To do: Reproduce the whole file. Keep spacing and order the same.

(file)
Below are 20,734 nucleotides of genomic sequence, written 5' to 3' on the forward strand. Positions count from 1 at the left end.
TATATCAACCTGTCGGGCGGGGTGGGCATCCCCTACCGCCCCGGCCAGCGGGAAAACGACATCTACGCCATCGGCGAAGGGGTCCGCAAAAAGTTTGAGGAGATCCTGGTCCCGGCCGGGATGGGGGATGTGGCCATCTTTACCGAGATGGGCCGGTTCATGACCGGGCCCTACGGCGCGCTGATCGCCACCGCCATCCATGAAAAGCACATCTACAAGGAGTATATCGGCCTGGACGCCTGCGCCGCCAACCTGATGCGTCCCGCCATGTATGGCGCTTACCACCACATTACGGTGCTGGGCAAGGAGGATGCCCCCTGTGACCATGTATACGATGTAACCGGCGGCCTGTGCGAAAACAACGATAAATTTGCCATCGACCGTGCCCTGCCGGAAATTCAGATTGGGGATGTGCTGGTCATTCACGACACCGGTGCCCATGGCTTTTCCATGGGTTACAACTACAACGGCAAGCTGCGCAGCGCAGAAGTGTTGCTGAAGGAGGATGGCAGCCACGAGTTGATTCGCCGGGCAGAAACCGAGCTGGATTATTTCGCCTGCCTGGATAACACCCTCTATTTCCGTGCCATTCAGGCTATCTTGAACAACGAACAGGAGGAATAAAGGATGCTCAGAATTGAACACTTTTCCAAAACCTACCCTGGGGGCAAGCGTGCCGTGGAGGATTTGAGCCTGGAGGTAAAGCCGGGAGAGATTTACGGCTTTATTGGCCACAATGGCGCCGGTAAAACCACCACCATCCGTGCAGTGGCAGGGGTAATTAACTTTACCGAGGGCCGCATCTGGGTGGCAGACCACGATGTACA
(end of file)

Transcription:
Below are 20,734 nucleotides of genomic sequence, written 5' to 3' on the forward strand. Positions count from 1 at the left end.
TATATCAACCTGTCGGGCGGGGTGGGCATCCCCTACCGCCCCGGCCAGCGGGAAAACGACATCTACGCCATCGGCGAAGGGGTCCGCAAAAAGTTTGAGGAGATCCTGGTCCCGGCCGGGATGGGGGATGTGGCCATCTTTACCGAGATGGGCCGGTTCATGACCGGGCCCTACGGCGCGCTGATCGCCACCGCCATCCATGAAAAGCACATCTACAAGGAGTATATCGGCCTGGACGCCTGCGCCGCCAACCTGATGCGTCCCGCCATGTATGGCGCTTACCACCACATTACGGTGCTGGGCAAGGAGGATGCCCCCTGTGACCATGTATACGATGTAACCGGCGGCCTGTGCGAAAACAACGATAAATTTGCCATCGACCGTGCCCTGCCGGAAATTCAGATTGGGGATGTGCTGGTCATTCACGACACCGGTGCCCATGGCTTTTCCATGGGTTACAACTACAACGGCAAGCTGCGCAGCGCAGAAGTGTTGCTGAAGGAGGATGGCAGCCACGAGTTGATTCGCCGGGCAGAAACCGAGCTGGATTATTTCGCCTGCCTGGATAACACCCTCTATTTCCGTGCCATTCAGGCTATCTTGAACAACGAACAGGAGGAATAAAGGATGCTCAGAATTGAACACTTTTCCAAAACCTACCCTGGGGGCAAGCGTGCCGTGGAGGATTTGAGCCTGGAGGTAAAGCCGGGAGAGATTTACGGCTTTATTGGCCACAATGGCGCCGGTAAAACCACCACCATCCGTGCAGTGGCAGGGGTAATTAACTTTACCGAGGGCCGCATCTGGGTGGCAGACCACGATGTACA